Meet Your Bobcat Neighbors

Housing crisis good news for LA-area felids
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Housing crisis good news for LA-area felids

The housing and mortgage crisis a few months ago served as one of the surest signs our economy had started to swirl down the toilet. Countless families defaulted on loans and were forced to ditch their homes, leaving entire neighborhood blocks filled with empty McMansions.

All bad news — if you're human. A family of bobcats with excellent real estate instincts recently took up residence in a foreclosed home in the tony Tuscany Hills development near Los Angeles. At least two adults and three kittens now call the spacious, Spanish-style house near Lake Elsinore home. While we can't confirm whether or not the bobcats love the granite countertops or chrome appliances, wildlife experts confirm the koi pond out back might've sealed the deal.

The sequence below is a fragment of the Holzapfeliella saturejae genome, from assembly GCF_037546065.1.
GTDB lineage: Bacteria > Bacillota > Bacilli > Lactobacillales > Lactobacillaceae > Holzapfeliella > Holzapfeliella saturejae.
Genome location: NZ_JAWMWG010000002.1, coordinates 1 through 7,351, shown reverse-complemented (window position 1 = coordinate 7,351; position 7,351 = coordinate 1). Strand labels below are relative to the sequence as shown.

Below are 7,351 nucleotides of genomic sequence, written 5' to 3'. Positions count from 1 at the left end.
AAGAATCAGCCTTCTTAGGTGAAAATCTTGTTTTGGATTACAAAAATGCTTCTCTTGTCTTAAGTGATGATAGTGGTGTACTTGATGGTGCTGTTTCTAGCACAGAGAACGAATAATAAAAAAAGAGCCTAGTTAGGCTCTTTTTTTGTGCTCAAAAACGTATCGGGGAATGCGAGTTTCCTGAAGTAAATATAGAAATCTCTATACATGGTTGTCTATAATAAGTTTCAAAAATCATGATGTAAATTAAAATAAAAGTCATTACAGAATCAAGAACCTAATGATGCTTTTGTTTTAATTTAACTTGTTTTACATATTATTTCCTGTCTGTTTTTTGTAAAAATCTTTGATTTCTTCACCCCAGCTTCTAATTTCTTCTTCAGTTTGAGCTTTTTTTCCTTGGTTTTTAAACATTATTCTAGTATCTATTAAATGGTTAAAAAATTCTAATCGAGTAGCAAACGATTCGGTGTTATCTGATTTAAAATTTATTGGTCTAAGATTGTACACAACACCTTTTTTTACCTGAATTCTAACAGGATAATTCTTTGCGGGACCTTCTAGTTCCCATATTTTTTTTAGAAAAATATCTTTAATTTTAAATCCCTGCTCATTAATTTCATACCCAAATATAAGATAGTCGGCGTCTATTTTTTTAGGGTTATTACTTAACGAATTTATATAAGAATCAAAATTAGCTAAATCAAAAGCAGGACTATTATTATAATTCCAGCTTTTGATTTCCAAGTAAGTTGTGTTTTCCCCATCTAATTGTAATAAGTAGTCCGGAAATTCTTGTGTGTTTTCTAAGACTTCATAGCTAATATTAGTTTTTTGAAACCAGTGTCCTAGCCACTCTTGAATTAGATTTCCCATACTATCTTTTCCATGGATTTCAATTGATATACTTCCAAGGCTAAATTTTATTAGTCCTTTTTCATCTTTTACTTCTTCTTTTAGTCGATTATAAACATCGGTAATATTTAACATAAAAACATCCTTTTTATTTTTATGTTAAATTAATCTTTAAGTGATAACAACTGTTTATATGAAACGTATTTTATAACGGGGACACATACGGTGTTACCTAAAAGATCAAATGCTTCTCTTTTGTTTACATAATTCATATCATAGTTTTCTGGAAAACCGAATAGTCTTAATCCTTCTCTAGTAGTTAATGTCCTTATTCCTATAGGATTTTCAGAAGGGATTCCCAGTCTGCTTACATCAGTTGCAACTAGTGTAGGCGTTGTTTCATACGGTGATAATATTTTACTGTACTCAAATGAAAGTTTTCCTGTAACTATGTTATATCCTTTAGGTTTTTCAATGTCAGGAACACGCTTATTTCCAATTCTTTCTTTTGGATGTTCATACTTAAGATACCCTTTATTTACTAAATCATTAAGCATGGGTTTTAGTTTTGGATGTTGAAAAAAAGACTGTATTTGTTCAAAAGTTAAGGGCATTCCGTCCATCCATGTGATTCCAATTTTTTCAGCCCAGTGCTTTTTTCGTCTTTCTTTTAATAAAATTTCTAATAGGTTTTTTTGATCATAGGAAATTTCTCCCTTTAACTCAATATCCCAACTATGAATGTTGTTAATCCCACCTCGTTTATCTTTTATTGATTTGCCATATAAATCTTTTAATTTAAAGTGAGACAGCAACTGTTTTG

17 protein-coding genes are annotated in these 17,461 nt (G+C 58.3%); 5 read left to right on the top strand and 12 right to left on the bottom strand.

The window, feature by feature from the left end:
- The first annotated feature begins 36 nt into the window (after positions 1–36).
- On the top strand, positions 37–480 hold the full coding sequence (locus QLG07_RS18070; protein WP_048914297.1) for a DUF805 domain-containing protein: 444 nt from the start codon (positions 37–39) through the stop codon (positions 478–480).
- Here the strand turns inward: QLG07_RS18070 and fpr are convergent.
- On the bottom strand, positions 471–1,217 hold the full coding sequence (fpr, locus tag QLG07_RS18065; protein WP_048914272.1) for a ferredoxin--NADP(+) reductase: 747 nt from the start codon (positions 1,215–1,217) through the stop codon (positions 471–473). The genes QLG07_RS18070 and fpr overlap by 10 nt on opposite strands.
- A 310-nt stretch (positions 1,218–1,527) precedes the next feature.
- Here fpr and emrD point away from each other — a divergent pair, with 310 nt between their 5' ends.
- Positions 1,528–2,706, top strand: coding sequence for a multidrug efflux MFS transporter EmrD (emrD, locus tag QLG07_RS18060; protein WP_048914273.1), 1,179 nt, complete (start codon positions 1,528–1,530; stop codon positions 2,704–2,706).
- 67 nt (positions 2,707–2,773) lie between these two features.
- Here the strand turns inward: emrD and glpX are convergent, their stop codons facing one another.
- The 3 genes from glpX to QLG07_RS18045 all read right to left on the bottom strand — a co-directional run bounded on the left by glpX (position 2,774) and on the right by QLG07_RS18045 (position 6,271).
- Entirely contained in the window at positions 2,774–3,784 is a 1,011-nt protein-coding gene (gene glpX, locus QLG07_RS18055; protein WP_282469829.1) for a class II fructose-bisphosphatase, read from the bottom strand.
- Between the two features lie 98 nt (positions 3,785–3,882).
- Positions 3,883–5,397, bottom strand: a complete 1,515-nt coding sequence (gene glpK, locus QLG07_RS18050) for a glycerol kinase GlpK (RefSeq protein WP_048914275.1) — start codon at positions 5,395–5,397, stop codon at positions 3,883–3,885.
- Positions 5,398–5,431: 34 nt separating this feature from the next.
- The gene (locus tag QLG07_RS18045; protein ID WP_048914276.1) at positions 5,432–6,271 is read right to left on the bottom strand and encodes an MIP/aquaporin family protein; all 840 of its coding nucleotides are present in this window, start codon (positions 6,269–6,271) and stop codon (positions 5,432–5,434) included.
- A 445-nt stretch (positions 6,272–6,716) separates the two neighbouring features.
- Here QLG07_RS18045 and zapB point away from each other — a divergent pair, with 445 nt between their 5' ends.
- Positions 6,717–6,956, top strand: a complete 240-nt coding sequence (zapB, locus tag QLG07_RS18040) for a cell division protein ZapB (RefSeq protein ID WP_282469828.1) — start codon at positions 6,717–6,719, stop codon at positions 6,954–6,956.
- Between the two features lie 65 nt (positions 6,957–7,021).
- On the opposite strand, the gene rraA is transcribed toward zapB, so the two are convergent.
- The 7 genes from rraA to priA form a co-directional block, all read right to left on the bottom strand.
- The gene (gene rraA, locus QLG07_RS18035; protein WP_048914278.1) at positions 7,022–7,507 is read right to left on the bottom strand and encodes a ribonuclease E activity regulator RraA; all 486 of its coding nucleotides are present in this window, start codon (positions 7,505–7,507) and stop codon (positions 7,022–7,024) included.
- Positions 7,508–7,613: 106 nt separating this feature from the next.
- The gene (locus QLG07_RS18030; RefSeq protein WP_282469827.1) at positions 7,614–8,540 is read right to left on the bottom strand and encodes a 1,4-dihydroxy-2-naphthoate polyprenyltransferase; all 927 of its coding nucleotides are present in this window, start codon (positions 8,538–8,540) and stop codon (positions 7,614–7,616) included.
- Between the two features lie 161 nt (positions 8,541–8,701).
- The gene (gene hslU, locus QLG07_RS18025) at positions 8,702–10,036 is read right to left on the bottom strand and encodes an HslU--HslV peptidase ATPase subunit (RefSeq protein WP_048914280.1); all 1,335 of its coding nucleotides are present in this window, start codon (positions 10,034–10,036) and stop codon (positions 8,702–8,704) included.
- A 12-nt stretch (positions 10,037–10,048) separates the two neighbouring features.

So far, the bobcats have made excellent neighbors, and can be seen perched atop the adobe walls surrounding the property. Police arrived after frightened neighbors misidentified the cats as mountain lions, but they soon lowered their weapons and snapped photos like everyone else. Animal control expects the cats to move on when the kittens are old enough to travel — as soon as a few weeks.

Said Scott Brown, who with his wife, Karen, moved here from Long Beach to be close to nature: "They are great neighbors, and as long as they don't want to baby-sit my kids, it's not a problem."

Fair enough, but would it kill you to be a little neighborly and bring over a tuna casserole or something?

— Ted Alvarez

With homeowner in doghouse, bobcats move in (LA Times)

(Want to find your own bobcat neighbors? Check out BACKPACKER's exclusive bobcat-spotting guide.)